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5 Stages on the Road from Cynicism to Hope

Jun 16, 2015

“How did you get over your cynicism?”

As I’ve shared the story of my journey from cynicism to hope, friends have come to me with concern for someone they love who is stuck in cynicism. I had one conversation just a few days ago with someone about their boss and how they seem to be mentally stuck in a place where everything is interpreted negatively.

 

If moving beyond cynicism was a simple 3 step process, few people would be stuck and it would be less like hiking a mountain and more like walking on a beach. Like many areas of life, there’s more nuance and complexity than we often admit along the road from cynicism to hope. So, I’m not selling some magic elixir here.

However, I experienced five stages in my transition and as I’ve talked with others, they seem to be common for many of us.

1. Recognize nothing good comes from cynicism.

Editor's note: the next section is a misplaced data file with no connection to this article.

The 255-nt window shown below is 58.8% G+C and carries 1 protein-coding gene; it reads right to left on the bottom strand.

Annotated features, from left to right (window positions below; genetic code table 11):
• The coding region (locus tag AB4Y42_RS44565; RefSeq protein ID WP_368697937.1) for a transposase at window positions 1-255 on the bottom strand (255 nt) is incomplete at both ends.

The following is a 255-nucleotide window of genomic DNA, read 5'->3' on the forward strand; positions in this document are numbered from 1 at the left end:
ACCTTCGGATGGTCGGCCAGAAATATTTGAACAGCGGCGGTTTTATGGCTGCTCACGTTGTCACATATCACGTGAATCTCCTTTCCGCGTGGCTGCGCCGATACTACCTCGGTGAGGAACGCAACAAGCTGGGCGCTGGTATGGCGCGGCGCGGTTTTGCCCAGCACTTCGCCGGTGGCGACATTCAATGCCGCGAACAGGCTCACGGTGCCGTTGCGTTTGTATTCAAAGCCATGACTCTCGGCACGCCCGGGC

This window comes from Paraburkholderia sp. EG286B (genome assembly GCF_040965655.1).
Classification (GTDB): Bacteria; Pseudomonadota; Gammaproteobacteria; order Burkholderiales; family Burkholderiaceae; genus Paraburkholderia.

A Men’s Health article changed my life. It’s crazy but true! When I read this article about the hazards of cynicism, I began to realize my cynicism was not producing life in me, but the opposite of life. This realization sobered me. When I realized cynicism was not going to produce life through me, I began to realize I had to change.

If you’re cynical, you need to realize this for yourself. You might say, “Cynicism protected me from getting hurt again.” Or maybe, “cynicism helps me find problems or errors in others.”

Preventing bad is not the same as creating good. Cynicism has much more downside than upside. Ultimately, as cynics, we avoid risk and the success it leads to until the pain of staying becomes scarier than leaping. Anais Nin once wrote, “And the day came when the risk to remain tight in a bud was more painful than the risk it took to blossom.”

Cynicism causes more pain than we can know.

2. Become aware of your influence on others.